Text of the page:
By Joel Gurin, The GovLab
Last week was a memorable one for the worldwide Open Data and Open Government movements. (More on how those are related in an upcoming post.) Some key events in London and announcements elsewhere set new benchmarks for Open Data. Here’s what transpired:
- On Tuesday, October 29, the London-based Open Data Institute (ODI) held its first annual Open Data Summit. I had the opportunity to do a live blog from the event – great speakers, fast pace, and a lot of insights.
- At the ODI event, Beth Noveck, founder and director of the GovLab, announced that we are now partnering with the ODI to do a UK version of the U.S. Open Data 500 – our study of 500 companies that use open government data as a key part of their business.
- On the same day, in New York, Michael Chui of the McKinsey Global Institute presented McKinsey’s new report on the economic value of Open Data. In this bold report, Michael and his colleagues estimate that open government data on seven sectors of the economy has a value of about $3 trillion a year worldwide. The report is likely to spark some debate, as techies, economists, and policymakers debate how such estimates should be derived. The McKinsey study is an essential benchmark report – read it and share your opinions.
- Later in the week – back in London – the Open Government Partnership, now with more than 60 countries participating, held a two-day conference and festival to discuss and celebrate Open Government initiatives, many of them relating to Open Data, from around the world. The conference opened with Prime Minister David Cameron’s announcement that the UK will release Open Data on “beneficial ownership” – the identities of the true owners of corporate entities that are now often hidden behind layers of shell companies. This is a change that civil society organizations have been advocating for years, and that could be a major tool in fighting corruption and money-laundering. More on that subject in an upcoming post.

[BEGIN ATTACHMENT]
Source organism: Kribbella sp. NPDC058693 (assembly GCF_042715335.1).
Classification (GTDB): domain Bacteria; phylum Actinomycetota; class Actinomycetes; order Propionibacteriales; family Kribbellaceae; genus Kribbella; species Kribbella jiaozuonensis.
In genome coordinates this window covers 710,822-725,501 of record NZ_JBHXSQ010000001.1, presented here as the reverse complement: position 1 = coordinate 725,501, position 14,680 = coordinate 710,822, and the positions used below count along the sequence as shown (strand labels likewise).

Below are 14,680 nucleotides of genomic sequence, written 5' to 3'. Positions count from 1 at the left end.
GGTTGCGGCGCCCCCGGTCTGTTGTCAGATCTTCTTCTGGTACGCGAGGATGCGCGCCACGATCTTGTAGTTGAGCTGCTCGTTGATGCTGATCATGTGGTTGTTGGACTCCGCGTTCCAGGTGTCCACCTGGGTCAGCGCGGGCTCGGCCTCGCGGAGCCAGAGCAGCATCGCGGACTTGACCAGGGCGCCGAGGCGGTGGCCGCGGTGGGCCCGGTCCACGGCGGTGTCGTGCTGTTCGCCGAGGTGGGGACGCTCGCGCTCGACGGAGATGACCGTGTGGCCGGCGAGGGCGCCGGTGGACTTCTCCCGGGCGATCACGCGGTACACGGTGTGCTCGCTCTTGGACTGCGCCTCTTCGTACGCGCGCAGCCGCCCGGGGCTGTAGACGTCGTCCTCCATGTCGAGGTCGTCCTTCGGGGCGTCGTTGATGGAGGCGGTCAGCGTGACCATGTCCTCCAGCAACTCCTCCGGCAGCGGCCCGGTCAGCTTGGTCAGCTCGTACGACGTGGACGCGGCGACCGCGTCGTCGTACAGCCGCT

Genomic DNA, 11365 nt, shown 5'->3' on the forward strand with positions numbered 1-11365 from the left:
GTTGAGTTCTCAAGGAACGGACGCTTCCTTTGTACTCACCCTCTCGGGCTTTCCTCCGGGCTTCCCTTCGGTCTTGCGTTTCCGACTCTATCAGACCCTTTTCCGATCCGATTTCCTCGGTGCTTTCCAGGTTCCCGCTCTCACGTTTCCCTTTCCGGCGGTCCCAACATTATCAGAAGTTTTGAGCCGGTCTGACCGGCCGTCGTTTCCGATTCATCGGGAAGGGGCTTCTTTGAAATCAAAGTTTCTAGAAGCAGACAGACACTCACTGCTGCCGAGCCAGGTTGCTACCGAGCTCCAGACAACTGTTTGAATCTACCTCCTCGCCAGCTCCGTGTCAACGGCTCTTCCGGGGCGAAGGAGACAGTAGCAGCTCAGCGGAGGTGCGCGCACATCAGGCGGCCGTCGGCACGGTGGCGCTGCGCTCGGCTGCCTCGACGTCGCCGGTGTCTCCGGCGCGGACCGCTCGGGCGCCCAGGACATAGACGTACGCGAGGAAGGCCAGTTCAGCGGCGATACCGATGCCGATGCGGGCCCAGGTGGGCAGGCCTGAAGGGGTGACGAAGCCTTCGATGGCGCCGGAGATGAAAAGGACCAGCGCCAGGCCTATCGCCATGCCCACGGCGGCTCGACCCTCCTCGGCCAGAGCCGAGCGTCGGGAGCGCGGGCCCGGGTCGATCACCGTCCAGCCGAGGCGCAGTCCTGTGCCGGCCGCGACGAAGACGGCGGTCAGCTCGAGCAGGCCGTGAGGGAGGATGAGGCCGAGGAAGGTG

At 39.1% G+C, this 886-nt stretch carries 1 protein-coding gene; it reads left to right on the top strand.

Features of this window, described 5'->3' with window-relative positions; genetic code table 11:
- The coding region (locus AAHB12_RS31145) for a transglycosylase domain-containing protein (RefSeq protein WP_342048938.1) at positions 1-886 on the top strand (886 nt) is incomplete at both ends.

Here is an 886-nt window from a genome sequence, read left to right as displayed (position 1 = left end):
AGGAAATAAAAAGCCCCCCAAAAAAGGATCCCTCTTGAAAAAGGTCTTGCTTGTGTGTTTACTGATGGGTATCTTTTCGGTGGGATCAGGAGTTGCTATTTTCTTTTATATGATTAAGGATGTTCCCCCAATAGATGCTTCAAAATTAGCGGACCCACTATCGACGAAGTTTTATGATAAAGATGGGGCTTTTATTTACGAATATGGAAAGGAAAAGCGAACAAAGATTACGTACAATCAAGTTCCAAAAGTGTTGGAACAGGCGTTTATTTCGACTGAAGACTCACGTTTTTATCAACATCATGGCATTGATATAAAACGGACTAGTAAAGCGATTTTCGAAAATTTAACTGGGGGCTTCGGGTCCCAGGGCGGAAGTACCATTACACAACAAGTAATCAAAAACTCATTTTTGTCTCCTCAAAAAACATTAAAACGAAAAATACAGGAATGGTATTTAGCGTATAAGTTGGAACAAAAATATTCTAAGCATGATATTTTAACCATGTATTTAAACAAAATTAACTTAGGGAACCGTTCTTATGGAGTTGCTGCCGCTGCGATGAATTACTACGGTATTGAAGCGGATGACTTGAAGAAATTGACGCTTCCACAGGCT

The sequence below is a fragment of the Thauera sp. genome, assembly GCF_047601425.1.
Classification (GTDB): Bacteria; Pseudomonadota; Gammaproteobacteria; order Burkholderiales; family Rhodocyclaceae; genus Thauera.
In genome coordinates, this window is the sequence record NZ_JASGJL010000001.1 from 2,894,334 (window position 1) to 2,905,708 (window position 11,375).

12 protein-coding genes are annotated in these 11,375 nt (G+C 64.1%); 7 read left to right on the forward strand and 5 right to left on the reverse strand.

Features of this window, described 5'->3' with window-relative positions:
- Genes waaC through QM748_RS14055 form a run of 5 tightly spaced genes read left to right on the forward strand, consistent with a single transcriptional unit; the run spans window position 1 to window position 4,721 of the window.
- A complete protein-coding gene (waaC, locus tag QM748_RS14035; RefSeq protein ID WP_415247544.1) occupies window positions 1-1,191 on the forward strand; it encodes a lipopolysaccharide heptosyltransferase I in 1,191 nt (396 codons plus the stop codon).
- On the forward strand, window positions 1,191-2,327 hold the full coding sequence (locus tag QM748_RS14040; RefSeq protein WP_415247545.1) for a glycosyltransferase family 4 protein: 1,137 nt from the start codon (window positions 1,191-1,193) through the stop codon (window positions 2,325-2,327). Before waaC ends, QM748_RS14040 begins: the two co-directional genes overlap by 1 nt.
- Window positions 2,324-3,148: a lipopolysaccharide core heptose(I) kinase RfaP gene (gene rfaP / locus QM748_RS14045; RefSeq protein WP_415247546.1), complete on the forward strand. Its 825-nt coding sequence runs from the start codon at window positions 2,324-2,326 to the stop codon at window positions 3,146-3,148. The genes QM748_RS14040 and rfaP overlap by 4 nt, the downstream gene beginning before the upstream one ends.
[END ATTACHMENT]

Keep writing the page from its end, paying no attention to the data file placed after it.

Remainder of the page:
- At the Partnership conference, the GovLab, where I work as a senior advisor, announced the launch of the GovLab Academy – a new online resource for “purpose-driven learners” who want to know how to apply principles of Open Government in their own areas. I had the opportunity to interview several conference delegates from around the world who had compelling Open Gov stories to tell. I learned about new initiatives to fight the misuse of aid funds in Afghanistan, develop a user-focused Open Data policy in Mexico, expose corruption in Kenya, and deliver community services more effectively in Azerbaijan. I’ll write more here when the videos of these interviews are posted online soon.
- Finally, today, I’m back in the U.S., on a visit to Washington, DC, where I’ve just joined the advisory board of the Data Transparency Coalition. The Coalition, which held a great Open Data conference in September, has been dedicated to passing the DATA Act – a subject I discussed with Hudson Hollister, founder of the Coalition, in a blog post a few months ago. It’s a good time to be working with the Coalition: Just yesterday, the U.S. Senate’s Homeland Security and Governmental Affairs Committee unanimously passed the DATA Act and reported it to the full Senate, although with some changes that still need work.
You know when an idea’s time is right – and Open Data looks more and more like a potentially world-changing idea. More to come in the months ahead.